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Christian History

Today in Christian History

August 12

August 12, 304: Euplius, a Christian deacon from Sicily, is martyred for owning the Scriptures and proclaiming himself a Christian (loudly and repeatedly). Martyrdom was so common under Emperor Diocletian that many Christians expected it and some, like Euplius, actively sought it out (see issue 27: Persecution in the Early Church).

August 12, 1553: Pope Julius III orders all copies of the Talmud to be confiscated and burned.

August 12, 1942: William Cameron Townsend and Rev. L.L. Legters incorporate the Wycliffe Bible Translators in California.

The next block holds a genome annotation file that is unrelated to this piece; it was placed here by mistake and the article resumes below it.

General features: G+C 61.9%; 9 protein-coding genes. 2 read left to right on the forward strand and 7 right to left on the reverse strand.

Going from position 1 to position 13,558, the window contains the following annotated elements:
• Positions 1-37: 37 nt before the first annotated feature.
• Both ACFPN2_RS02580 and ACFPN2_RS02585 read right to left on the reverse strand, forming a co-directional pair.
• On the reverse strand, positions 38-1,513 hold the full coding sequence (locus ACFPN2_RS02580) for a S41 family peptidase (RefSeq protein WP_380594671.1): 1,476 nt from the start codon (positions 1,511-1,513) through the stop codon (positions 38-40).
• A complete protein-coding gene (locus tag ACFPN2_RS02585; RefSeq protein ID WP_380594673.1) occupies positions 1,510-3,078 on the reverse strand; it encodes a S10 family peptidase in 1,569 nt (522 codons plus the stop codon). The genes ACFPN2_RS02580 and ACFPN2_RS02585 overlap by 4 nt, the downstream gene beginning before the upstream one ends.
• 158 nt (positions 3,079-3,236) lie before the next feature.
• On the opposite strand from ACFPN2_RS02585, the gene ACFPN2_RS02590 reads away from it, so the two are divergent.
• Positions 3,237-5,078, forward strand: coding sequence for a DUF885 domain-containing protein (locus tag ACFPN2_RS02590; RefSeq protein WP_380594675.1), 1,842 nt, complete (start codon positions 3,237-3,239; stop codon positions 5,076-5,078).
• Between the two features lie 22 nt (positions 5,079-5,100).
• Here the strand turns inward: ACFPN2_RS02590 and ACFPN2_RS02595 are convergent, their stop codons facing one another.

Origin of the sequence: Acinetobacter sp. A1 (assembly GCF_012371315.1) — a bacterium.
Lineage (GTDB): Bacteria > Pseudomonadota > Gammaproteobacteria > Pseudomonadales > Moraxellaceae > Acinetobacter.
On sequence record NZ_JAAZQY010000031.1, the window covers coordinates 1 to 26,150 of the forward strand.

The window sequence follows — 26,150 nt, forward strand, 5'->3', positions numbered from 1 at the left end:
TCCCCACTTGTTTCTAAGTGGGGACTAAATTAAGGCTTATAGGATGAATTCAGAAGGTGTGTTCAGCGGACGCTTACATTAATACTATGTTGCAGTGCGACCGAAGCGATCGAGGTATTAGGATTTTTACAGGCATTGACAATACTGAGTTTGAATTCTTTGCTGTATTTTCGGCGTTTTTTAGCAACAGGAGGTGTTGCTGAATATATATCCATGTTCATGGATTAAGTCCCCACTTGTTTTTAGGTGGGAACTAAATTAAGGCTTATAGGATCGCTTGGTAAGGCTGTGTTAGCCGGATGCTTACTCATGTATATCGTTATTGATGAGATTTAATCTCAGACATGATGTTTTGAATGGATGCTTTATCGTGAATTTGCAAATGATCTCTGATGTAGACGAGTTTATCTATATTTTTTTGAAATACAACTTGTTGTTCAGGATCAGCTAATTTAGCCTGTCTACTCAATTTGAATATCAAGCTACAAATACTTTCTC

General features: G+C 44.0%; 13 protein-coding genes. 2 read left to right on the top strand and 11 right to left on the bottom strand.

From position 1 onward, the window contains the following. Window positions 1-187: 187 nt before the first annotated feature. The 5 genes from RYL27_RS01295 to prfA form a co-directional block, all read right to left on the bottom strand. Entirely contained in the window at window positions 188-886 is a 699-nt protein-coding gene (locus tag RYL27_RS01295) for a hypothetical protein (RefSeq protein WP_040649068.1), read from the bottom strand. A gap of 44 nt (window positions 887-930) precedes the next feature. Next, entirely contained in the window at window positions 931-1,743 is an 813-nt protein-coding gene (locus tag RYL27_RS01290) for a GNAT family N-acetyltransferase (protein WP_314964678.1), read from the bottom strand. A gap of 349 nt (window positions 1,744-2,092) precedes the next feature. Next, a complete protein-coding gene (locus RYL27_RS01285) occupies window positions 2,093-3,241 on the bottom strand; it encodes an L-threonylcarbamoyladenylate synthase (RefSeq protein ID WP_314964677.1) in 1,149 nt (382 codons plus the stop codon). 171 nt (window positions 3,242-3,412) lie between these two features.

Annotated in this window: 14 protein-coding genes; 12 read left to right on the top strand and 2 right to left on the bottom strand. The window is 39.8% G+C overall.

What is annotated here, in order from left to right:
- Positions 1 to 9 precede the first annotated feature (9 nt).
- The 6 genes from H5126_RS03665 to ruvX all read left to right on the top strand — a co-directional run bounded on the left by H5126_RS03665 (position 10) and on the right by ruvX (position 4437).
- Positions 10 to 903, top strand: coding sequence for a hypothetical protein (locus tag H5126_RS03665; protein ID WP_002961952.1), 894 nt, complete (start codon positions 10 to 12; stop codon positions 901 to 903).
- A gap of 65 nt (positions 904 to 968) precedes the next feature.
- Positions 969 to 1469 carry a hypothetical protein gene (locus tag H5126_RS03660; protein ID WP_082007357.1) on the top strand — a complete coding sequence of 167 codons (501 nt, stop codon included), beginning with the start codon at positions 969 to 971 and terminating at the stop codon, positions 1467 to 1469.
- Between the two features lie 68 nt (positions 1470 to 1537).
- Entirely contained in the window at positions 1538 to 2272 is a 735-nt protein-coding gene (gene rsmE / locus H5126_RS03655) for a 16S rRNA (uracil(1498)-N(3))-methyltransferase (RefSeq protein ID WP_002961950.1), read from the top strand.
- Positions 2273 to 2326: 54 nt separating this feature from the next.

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February 21, 1142: Medieval French philosopher, teacher, and theologian Peter Abelard dies. Perhaps best known for his (chaste) love affair with nun Heloise, Abelard made his most important contribution in establishing a critical methodology for theology. Irritated with some of the unreasoning pietism of other monks, he wrote Yes and No, compiling the (sometimes conflicting) sayings of the Bible and church fathers on various controversial subjects (see issue 30: Women in the Medieval Church).

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